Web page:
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Wednesday, 29 December 2010

Get in touch

Would the man who commented very recently on our May 2007 post Haworth Clampers as 'Anonymous' please get in touch by email. You may have a legal case, especially if damage was done to your vehicle.

Monday, 13 December 2010

A visitor from Greece

Elena Spanou from Greece has posted on her blog a very interesting account of her visit to Haworth and the Parsonage, together with some superb photographs. Here is the link:

Friday, 10 December 2010

Are you one of the enthusiasts?

Fatima Shafiq writes:
Fresh One Productions are currently producing a new documentary and campaign series exploring the secret to lasting love and are looking for couples with a love story to share. Adventurous British couple Mike and Alanna Clear are on a quest to uncover the secrets of lasting relationships in the UK.

On a motorbike and sidecar they have already travelled from Alaska to Argentina, meeting and interviewing couples who all had something inspiring, thought-provoking or humorous to share about the secret to a lasting relationship. Armed with the insights from their previous trip, Mike and Alanna are now embarking on a fascinating journey on home soil, fuelled by a desire to find out how British couples make their relationships work. We are hoping to speak to confident, happy, loving couples from all over the UK who might be able to let us in on their secrets to a great relationship. You can view some of Mike and Alanna’s exploits so far on their Facebook page

As a part of the documentary we would love to talk to couples who are Wuthering Heights enthusiasts. If this sounds like something you might be interested in, or if you know of someone who might be then please email me on or call me on 0203 375 5116.

Look forward to hearing from you!

Monday, 6 December 2010

Review of Brontë in Love by Sarah Freeman

 A review by IMS:
Brontë in Love is by Sarah Freeman, a Leeds-born journalist and writer. The book, as the title suggests, describes how Charlotte Brontë fell in love on more than one occasion and how those loves influenced and are reflected in her own writing. Charlotte’s character is laid bare from very early on in the book as Freeman describes the involvement she had with men before she married her father’s curate, having yearned all her life for affection and after resigning herself to growing old single and lonely.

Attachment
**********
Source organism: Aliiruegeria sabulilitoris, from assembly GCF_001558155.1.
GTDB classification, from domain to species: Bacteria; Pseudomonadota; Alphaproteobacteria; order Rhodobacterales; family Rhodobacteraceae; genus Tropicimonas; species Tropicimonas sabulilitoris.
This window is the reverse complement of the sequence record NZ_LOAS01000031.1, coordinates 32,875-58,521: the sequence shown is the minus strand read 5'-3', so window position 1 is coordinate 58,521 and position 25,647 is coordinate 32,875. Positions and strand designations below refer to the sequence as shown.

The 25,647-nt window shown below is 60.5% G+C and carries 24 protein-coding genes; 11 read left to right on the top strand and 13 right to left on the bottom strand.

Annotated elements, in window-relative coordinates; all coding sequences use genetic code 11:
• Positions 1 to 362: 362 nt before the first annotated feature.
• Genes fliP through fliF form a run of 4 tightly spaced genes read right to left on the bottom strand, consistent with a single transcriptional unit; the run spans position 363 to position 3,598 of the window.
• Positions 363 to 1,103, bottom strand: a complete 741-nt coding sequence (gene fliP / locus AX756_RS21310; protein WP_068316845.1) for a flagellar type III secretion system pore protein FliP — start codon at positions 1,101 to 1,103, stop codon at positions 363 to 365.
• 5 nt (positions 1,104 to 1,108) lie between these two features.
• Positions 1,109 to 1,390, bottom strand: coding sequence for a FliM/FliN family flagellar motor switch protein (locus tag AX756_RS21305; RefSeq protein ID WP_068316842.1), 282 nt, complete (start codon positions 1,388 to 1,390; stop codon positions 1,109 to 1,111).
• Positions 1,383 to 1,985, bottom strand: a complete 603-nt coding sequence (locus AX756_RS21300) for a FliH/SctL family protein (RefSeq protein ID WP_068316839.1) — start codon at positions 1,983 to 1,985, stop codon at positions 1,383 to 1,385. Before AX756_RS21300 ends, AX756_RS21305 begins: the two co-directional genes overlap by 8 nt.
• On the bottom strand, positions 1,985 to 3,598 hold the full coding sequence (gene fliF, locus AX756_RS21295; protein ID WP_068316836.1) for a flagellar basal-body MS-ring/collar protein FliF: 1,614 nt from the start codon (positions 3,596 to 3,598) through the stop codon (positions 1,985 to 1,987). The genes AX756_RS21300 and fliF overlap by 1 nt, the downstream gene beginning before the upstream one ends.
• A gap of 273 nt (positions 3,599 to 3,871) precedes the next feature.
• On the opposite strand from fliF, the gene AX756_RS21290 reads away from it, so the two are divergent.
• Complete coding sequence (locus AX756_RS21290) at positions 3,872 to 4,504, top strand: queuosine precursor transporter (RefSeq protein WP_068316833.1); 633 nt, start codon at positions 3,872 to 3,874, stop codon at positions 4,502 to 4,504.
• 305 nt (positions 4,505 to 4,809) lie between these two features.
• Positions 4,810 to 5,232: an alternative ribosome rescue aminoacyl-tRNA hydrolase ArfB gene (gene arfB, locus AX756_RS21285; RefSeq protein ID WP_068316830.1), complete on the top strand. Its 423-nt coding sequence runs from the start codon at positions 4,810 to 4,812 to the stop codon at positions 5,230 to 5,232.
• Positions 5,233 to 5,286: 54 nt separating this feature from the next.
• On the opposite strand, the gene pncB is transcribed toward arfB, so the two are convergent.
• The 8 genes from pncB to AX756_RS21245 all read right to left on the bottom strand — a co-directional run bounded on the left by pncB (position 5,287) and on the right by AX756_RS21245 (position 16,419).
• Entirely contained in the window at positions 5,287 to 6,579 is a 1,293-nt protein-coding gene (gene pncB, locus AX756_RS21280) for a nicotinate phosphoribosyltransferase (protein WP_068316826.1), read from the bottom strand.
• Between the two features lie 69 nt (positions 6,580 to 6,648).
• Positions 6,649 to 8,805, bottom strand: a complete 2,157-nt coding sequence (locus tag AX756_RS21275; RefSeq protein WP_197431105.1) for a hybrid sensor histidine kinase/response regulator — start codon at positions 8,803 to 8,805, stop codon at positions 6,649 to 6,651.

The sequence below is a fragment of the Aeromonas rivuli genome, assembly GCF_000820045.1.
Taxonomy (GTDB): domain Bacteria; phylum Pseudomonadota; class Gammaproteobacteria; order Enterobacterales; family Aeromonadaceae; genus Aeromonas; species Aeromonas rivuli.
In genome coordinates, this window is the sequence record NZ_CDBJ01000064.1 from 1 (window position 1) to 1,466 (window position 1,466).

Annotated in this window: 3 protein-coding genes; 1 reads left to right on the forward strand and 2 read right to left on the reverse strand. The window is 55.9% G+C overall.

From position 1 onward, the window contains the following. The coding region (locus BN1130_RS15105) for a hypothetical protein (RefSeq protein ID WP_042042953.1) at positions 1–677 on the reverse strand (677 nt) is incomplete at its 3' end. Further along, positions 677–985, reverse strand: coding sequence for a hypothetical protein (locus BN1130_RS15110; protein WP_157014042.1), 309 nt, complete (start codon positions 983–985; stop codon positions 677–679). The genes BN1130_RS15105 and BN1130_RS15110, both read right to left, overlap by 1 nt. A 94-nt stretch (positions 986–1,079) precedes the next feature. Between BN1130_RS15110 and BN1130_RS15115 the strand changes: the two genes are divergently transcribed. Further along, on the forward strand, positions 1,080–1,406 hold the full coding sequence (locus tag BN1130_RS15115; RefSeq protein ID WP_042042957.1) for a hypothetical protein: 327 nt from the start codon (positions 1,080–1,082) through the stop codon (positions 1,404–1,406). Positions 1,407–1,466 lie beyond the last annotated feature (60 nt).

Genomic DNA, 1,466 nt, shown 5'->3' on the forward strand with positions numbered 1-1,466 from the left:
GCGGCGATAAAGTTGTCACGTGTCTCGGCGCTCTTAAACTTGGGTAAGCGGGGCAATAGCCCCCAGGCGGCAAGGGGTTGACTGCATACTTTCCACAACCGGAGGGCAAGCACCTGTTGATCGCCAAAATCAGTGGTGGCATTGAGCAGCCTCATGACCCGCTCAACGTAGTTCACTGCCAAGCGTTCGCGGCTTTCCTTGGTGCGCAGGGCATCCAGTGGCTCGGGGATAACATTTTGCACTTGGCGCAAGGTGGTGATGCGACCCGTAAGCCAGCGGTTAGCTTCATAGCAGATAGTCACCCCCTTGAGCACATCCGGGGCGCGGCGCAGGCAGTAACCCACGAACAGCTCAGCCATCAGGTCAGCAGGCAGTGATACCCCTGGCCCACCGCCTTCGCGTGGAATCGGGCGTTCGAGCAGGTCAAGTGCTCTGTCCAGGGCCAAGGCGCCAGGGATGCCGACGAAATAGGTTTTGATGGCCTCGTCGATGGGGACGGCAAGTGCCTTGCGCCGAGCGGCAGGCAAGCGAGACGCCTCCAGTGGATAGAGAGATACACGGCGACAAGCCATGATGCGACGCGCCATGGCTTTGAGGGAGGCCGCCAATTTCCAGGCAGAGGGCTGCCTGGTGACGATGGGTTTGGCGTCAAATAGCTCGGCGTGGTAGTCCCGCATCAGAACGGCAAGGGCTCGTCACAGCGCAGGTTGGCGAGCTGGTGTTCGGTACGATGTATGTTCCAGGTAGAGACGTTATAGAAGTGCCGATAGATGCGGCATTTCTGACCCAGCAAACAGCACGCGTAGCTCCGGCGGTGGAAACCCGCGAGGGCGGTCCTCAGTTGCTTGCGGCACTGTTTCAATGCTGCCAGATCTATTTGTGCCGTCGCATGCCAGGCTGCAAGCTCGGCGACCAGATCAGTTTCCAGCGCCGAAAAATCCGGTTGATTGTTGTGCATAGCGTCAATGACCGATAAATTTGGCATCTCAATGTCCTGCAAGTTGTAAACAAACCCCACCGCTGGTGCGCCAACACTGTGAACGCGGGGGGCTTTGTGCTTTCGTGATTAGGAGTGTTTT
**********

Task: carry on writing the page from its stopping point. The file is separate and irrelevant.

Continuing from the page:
We read of the proposal by the clergyman from Colne, Charlotte’s obsession with the married Constantin Heger and her hopes for a future with her publisher, George Smith. It is interesting to read how Charlotte questions her own decision not to accept a proposal from the shadowy figure James Taylor, employee of Smith Elder & Co. Although she feels that it would be a partnership of equals she cannot forget her feeling of repugnance concerning him and how her veins ‘ran ice’ when he came near her.

Reading Freeman’s interpretation of this very important part of Charlotte’s life - taken from letters and biographies - the feminine yet insecure side of her character is brought very much to the fore. We are told of her burning passion from a very early age, and how she brings to life the Angrian character- the ultimate embodiment of raw machismo, the Duke of Zamora. We read that because she fell in love with M. Heger she interprets what he writes to her as she wishes those words to be. We feel for her and sympathise, somewhat, with her in her anger and frustration when Branwell goes to pieces after Mrs Robinsons’s final rejection of him. She had not allowed herself the same indulgence when she realised that nothing would come of her own love for M. Heger- however much she longs for it.

The book progresses into showing Charlotte’s poor estimation of herself and her falling in love with ‘unobtainable’ men: Constantin Heger, living in another country, with the responsibilities of a wife and family, George Smith, younger than her and from a different environment - he belonging to a metropolitan world and she to Haworth and her father.

There are a number of printing errors, for example Ellen Nussey’s home is called ‘Bookroyd, instead of ‘Brookroyd’ (p.150), and a statement which could imply that Branwell may not have been the only son of the family: ‘her brothers and sisters knew that Charlotte was leading a dangerous double life.’ (p.19) When describing Charlotte’s portrayal of Lowood School, in Jane Eyre, the tyrannical Mr Blackwood (p.83) is mentioned (confusion here perhaps with Blackwood’s Magazine?) as the founder and benefactor of the school at Cowan Bridge, instead of Mr Brocklehurst!

However some of the factual errors may be more misleading. It was Anne and Emily who formed an alliance to create the Land of Gondal, not Anne and Elizabeth - Elizabeth having died earlier after her brief sojourn at Cowan Bridge (p.15). The curate from the Colne area, who proposed to Charlotte whilst on a brief visit to Haworth, was the Reverend David Pryce not Bryce. (p.35) His grave is pictured below.